Anxiety disorders are shockingly common in the United States, in fact the most common mental illness. Affecting 40 million adults, aged 18 and older, anxiety disorders are highly treatable. However, people with anxiety are three to five times more likely to go to the doctor and more likely to be hospitalized for psychiatric disorders.
The hallmark characteristics of an anxiety disorder are levels of dread and worry that are intense, disruptive to daily life, and out of proportion to the potential threat. Of course, everyone feels anxious from time to time. Worry and dread are completely normal when an important life event is coming up, there’s trouble at home or work, or the stakes are raised in one situation or another.
For a person to be diagnosed with an anxiety disorder, their worries and nervousness must be excessive, get in the way of daily life and be largely out of their control. With anxiety disorders, a person’s awareness and understanding that they are not under any kind of threat or danger doesn’t relieve their worry, fear or dread.
Anxiety affects a person’s physical and mental state by turning on the body’s “fear, flight or fight” mechanism and leaving it on at a level that’s just beneath the threshold of awareness. This system keeps us safe by boosting our awareness of our surroundings, sharpens our alertness and prepares us to run—or fight—for our very lives. Unfortunately, in chronic anxiety, our alertness doesn’t go all the way off. We stay on alert all the time, which wears down the body and mind.
Excessive worrying that is greatly out of proportion to the situation is an exhausting part of most anxiety disorders, but in one type of anxiety disorder, Generalized Anxiety Disorder, the individual feels constant fear and dread for no identifiable reason at all.
People with anxiety tend to be easily frustrated and irritable. Some people experience a tendency to anger easily when they’re struggling with an anxiety disorder. Note that people with anxiety-induced agitation and irritability feel under stress all the time, which keeps their levels of agitation elevated.
Anxiety causes constant worrying, which consumes mental energy. Racing thoughts are also common in anxiety disorders, which makes focusing on a single task much harder.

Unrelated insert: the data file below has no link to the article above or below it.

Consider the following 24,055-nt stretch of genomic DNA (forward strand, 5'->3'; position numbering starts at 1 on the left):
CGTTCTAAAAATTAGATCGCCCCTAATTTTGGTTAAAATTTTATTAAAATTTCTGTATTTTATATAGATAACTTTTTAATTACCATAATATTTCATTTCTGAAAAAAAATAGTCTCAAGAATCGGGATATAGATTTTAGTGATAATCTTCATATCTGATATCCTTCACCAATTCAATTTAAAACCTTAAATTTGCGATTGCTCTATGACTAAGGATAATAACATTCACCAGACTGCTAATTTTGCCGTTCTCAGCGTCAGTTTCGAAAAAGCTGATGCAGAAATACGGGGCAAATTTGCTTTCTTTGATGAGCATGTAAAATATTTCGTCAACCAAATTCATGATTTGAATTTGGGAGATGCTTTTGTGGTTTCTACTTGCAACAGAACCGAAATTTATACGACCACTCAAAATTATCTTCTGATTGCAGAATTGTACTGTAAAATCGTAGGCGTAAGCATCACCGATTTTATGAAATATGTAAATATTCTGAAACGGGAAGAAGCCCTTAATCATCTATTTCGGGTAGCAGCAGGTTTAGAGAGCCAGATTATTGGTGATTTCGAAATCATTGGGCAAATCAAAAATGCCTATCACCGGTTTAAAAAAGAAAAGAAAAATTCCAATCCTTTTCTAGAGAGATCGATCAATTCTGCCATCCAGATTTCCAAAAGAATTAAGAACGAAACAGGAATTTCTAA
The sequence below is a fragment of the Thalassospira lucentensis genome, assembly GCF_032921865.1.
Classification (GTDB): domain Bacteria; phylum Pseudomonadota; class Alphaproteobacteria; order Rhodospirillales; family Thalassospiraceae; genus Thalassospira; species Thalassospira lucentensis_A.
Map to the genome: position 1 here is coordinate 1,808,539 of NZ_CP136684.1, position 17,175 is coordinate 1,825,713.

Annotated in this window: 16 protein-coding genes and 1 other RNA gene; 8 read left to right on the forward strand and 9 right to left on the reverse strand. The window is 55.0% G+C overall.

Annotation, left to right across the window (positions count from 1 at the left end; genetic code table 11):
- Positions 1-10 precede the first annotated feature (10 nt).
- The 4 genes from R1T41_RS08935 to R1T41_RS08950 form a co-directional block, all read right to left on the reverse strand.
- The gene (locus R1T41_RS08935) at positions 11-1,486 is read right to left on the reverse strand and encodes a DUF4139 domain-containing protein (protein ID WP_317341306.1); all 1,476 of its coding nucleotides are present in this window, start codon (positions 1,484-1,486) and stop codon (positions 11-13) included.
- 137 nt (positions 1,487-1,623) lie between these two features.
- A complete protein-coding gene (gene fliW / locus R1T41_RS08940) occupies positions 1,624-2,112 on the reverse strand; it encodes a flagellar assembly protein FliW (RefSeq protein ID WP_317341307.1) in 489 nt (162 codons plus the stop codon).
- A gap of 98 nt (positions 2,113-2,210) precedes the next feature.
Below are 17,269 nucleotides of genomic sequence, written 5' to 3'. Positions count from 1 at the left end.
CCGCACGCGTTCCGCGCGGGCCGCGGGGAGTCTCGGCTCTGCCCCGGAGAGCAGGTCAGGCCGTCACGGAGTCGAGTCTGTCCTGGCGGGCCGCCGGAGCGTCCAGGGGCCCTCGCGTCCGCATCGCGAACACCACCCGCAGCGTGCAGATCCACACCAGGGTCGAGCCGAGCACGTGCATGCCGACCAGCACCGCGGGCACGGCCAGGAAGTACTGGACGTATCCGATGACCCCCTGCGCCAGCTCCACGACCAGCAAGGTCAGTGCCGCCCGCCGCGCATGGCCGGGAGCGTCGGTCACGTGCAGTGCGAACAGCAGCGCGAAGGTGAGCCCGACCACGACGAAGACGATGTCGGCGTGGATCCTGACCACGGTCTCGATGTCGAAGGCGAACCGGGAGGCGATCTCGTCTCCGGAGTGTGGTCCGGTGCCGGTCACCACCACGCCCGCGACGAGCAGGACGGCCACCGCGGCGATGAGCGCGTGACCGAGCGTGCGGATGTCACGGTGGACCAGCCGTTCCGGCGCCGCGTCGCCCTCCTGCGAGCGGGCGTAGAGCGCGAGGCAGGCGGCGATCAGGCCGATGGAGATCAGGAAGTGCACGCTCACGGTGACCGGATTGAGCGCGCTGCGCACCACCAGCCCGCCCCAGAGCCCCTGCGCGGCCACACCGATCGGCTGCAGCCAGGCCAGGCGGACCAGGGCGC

Panic attacks are out-of-the-blue episodes of profoundly elevated fear, in which a person feels certain they are on the brink of death. A full-blown panic attack is completely incapacitating. Usually a person’s pulse skyrockets, their chest hurts, and they may have trouble breathing. Trembling, dizziness and nausea are also typical.
Social anxiety, a common kind of chronic anxiety disorder, causes either avoidance of all social interactions or specific kinds of social interactions, like public speaking. People with anxiety don’t enjoy being alone all the time, but the fear of social interactions is greater than loneliness, leaving people in a harmful cycle of avoidance.
Chronic anxiety is all about fear and worry. For example, a person may lose sleep worrying that their home might burn down, or a loved one might die in an accident. These are real events that do happen, losing sleep worrying about something that might happen—but probably won’t—is a common feature of chronic anxiety.
GAD causes a constant state of stressed-out worry that is literally about nothing. A person with GAD stays on high alert although there’s nothing visibly threatening or dangerous going on
Devastating and terrifying panic attacks are the hallmark of panic disorder. Although a person with Panic Disorder doesn’t feel worried all the time, the unpredictable and incapacitating nature of recurrent attacks severely disrupts life.
People with Social Anxiety Disorder suffer an incapacitating fear of being humiliated or embarrassed in public. Social Anxiety Disorder can be rather specific, such as a fear of public speaking, or a fear of being observed.
A phobia is an irrationally powerful fear of something that poses no immediate threat. Examples include arachnophobia (fear of spiders), acrophobia (fear of heights) and claustrophobia (fear of crowded or enclosed spaces).
OCD is a common kind of anxiety disorder in which a person has unpleasant, intrusive, recurring and uncontrollable thoughts (obsessions) and/or irresistible, repetitive and ritualistic behaviors (compulsions) that he or she the urge to perform over and over. About one in forty Americans have OCD.
PTSD develops in some but not all people who survive a terrifying event in which they fear for their lives. PTSD can also occur in those who witness such an event. Examples involve combat, violent assault, or rape. The lifetime prevalence of PTSD is about 6.8 percent in the USA.